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Few&Far Calendar for 2013

1 Dec

High quality images taken by Few&Far photographer Erin Ashford & Hannah Greene.

This is our first calendar we are excited to share with everyone!!
The images in the calendar consist of our murals, events, skate Jam, train yards and our latest creative photography. Available on Few&Far’s Store


Few&Far Featured with other female artist

29 Jun

Free shipping buy Nsubordinate Magazine HERE

Tonight at the Bherd Studios in Seattle Washington

8 Jun

Come join us we have wine, cupcakes and amazing art to check out!

Happy Birthday Few&Far !!

4 Jun

Well One Year today, we started our wall in Oakland. Meme and Ksra worked together to get five ladies together to paint.

On our 1st wall: Lady Mags, Rachel Pelican, Beth Emmerich and Miss Reds. Then the others where added like Toofly, Siloette, Myla, Dime, Hops, 179, Muse and Agana. We are happy to say that this year and next year we have some major protects in our future plans!

Now we have 20 amazing girls in the paint crew.

Thank you for supporting us and sending your love!!

Few and Far’s One Year Anniversary Art Show

22 May

We are so excited to share with you our first crew Art Show! We will also be painting a wall in Seattle day after the show check our Facebook and Twitter for more info. Hope to see you there!

Check out the Bherd Gallery BHERD STUDIOS

The closing reception Fri, July 13th.

FNF like whoa!

17 Mar

ksra_few and far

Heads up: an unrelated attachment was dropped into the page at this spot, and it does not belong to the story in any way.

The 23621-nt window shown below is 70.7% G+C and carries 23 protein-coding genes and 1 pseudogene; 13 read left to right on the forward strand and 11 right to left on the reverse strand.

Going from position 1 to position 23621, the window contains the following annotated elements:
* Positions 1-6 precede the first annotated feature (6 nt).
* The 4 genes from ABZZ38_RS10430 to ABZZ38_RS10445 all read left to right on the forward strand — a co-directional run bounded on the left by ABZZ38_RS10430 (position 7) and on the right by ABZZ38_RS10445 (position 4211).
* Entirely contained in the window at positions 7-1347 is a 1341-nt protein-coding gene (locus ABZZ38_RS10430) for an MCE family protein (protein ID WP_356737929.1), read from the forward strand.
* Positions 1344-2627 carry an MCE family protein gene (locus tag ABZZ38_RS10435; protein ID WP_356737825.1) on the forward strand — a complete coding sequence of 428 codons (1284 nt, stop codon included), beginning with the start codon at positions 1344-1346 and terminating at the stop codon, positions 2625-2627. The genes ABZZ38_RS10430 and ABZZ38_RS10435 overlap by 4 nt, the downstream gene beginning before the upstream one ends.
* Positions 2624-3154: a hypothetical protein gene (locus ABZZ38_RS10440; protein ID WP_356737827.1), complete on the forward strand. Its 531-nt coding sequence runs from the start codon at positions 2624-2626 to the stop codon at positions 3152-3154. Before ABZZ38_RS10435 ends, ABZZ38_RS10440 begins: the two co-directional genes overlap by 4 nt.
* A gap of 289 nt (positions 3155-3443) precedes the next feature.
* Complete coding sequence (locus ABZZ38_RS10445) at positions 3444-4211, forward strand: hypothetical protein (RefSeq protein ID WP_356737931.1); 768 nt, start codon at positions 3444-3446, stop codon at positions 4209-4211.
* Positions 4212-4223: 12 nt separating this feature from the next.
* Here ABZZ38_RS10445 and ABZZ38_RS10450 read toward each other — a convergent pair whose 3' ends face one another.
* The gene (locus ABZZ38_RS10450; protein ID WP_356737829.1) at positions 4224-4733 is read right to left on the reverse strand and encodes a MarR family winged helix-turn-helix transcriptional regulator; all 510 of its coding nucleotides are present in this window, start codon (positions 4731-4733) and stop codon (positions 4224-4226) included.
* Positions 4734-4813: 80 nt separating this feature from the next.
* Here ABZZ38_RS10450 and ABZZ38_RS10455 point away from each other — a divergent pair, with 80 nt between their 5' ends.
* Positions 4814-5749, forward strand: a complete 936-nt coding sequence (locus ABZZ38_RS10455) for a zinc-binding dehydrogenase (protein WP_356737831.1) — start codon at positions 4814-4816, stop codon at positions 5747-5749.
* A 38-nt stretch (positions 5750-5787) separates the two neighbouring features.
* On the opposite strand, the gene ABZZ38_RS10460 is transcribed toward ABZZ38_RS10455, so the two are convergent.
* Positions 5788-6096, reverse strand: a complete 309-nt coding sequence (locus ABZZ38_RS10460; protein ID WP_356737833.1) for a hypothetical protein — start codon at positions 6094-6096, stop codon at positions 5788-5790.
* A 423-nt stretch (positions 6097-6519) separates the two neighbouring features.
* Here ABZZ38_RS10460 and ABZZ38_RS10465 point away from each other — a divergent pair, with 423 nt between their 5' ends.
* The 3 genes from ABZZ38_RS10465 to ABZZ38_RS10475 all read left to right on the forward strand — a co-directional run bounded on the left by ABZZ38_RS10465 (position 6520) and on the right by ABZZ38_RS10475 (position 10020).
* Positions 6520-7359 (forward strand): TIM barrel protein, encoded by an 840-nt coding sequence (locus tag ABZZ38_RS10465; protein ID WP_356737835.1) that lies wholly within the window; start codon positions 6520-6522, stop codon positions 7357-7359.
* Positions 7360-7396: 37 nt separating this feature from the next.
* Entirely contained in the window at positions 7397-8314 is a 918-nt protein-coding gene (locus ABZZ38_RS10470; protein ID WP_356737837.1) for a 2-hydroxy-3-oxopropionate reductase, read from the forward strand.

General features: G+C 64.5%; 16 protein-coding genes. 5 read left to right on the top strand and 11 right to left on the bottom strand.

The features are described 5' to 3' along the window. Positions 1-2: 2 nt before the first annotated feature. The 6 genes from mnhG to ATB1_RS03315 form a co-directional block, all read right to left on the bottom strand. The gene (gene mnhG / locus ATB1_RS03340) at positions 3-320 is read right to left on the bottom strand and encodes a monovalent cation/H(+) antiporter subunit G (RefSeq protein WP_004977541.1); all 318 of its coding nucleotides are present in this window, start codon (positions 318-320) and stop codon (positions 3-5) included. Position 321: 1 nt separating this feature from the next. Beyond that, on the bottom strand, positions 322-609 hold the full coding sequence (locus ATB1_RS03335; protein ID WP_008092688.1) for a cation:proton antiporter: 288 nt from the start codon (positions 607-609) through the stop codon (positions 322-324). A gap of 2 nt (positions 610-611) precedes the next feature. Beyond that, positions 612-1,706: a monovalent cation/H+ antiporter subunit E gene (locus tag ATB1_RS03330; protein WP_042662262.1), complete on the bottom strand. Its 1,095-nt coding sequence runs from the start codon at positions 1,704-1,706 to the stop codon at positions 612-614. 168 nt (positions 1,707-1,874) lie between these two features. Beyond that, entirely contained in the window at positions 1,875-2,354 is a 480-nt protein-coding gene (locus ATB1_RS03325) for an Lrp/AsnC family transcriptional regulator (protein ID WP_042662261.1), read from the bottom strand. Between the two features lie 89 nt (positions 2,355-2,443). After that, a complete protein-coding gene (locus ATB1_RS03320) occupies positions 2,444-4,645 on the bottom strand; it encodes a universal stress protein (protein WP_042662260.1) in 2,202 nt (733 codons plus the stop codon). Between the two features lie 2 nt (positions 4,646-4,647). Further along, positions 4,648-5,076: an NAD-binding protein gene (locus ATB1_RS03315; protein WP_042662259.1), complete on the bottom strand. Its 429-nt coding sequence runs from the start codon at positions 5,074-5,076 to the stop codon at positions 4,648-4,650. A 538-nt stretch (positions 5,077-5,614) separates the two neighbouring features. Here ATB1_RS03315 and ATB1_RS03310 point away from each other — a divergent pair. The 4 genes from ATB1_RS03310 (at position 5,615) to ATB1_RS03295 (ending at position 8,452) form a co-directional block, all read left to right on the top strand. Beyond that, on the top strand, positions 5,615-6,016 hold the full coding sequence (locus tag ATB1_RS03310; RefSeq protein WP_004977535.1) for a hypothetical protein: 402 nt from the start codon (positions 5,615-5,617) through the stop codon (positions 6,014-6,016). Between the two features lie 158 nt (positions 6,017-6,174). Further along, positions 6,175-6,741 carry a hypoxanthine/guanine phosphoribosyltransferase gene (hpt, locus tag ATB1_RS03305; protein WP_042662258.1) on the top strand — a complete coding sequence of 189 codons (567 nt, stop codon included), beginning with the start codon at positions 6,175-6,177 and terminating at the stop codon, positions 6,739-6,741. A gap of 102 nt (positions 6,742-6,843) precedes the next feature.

All photos stolen from the few&Far ladies thanks!

Queen Bee’s wall in Miami

1 Mar

Few&Far wanted our next production to have some type of meaning behind it, since bee’s are extremely diligent but at the same time very small and easily effected by environment changes etc. The honey bee’s are dying at rapid rate enough to effect all world’s food. We felt the best theme for this wall would be Queen Bee’s it carried a lot meaning for us. We work as a solid team as the bee’s do just the same, but in our hive we are all Queen’s!” -M

Sketches for the Queen Bee wall HERE.

In late 2006, something strange began to happen to America’s honeybees. Colonies that were once thriving suddenly went still, almost overnight. The worker bees that make hives run simply disappeared, their bodies never to be found. Over the past couple of years, nearly one-third of all honeybee colonies have collapsed this way, which led to a straightforward name for the phenomenon: colony collapse disorder (CCD).

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